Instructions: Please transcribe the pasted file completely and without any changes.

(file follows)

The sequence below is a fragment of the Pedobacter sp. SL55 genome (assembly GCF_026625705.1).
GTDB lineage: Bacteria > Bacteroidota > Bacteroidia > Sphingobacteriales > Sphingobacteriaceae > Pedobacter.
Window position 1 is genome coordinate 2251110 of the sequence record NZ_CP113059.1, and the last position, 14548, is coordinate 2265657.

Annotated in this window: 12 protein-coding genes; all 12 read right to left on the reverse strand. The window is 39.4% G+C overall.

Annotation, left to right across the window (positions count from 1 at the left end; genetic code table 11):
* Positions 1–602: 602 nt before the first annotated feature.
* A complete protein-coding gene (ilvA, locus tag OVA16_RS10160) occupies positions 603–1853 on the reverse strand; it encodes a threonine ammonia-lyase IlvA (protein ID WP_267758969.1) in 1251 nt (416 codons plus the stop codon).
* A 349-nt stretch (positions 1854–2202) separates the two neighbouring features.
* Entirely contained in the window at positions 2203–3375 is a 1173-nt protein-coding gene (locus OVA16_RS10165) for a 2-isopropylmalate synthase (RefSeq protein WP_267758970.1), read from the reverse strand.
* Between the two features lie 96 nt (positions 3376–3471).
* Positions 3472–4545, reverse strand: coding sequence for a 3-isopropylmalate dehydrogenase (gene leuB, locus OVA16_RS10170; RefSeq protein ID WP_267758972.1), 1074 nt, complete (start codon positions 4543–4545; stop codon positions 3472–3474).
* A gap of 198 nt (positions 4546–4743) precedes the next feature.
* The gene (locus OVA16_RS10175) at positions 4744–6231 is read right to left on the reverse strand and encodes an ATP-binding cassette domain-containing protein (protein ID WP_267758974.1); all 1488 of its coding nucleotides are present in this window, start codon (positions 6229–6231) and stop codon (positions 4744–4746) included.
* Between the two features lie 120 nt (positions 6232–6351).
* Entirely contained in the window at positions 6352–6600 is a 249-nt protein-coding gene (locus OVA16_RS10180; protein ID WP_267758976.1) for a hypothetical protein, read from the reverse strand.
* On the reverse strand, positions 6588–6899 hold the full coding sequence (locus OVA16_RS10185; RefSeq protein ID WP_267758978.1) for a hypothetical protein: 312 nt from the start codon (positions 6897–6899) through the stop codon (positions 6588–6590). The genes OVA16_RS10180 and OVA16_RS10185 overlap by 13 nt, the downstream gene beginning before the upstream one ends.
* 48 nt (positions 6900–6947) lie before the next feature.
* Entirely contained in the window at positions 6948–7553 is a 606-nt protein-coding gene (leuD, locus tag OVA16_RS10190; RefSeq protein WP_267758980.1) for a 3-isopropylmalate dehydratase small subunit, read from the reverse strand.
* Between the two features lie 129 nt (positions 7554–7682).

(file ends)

The sequence below is a fragment of the Pedobacter sp. SL55 genome (assembly GCF_026625705.1).
GTDB lineage: Bacteria > Bacteroidota > Bacteroidia > Sphingobacteriales > Sphingobacteriaceae > Pedobacter.
Window position 1 is genome coordinate 2251110 of the sequence record NZ_CP113059.1, and the last position, 14548, is coordinate 2265657.

Annotated in this window: 12 protein-coding genes; all 12 read right to left on the reverse strand. The window is 39.4% G+C overall.

Annotation, left to right across the window (positions count from 1 at the left end; genetic code table 11):
* Positions 1–602: 602 nt before the first annotated feature.
* A complete protein-coding gene (ilvA, locus tag OVA16_RS10160) occupies positions 603–1853 on the reverse strand; it encodes a threonine ammonia-lyase IlvA (protein ID WP_267758969.1) in 1251 nt (416 codons plus the stop codon).
* A 349-nt stretch (positions 1854–2202) separates the two neighbouring features.
* Entirely contained in the window at positions 2203–3375 is a 1173-nt protein-coding gene (locus OVA16_RS10165) for a 2-isopropylmalate synthase (RefSeq protein WP_267758970.1), read from the reverse strand.
* Between the two features lie 96 nt (positions 3376–3471).
* Positions 3472–4545, reverse strand: coding sequence for a 3-isopropylmalate dehydrogenase (gene leuB, locus OVA16_RS10170; RefSeq protein ID WP_267758972.1), 1074 nt, complete (start codon positions 4543–4545; stop codon positions 3472–3474).
* A gap of 198 nt (positions 4546–4743) precedes the next feature.
* The gene (locus OVA16_RS10175) at positions 4744–6231 is read right to left on the reverse strand and encodes an ATP-binding cassette domain-containing protein (protein ID WP_267758974.1); all 1488 of its coding nucleotides are present in this window, start codon (positions 6229–6231) and stop codon (positions 4744–4746) included.
* Between the two features lie 120 nt (positions 6232–6351).
* Entirely contained in the window at positions 6352–6600 is a 249-nt protein-coding gene (locus OVA16_RS10180; protein ID WP_267758976.1) for a hypothetical protein, read from the reverse strand.
* On the reverse strand, positions 6588–6899 hold the full coding sequence (locus OVA16_RS10185; RefSeq protein ID WP_267758978.1) for a hypothetical protein: 312 nt from the start codon (positions 6897–6899) through the stop codon (positions 6588–6590). The genes OVA16_RS10180 and OVA16_RS10185 overlap by 13 nt, the downstream gene beginning before the upstream one ends.
* 48 nt (positions 6900–6947) lie before the next feature.
* Entirely contained in the window at positions 6948–7553 is a 606-nt protein-coding gene (leuD, locus tag OVA16_RS10190; RefSeq protein WP_267758980.1) for a 3-isopropylmalate dehydratase small subunit, read from the reverse strand.
* Between the two features lie 129 nt (positions 7554–7682).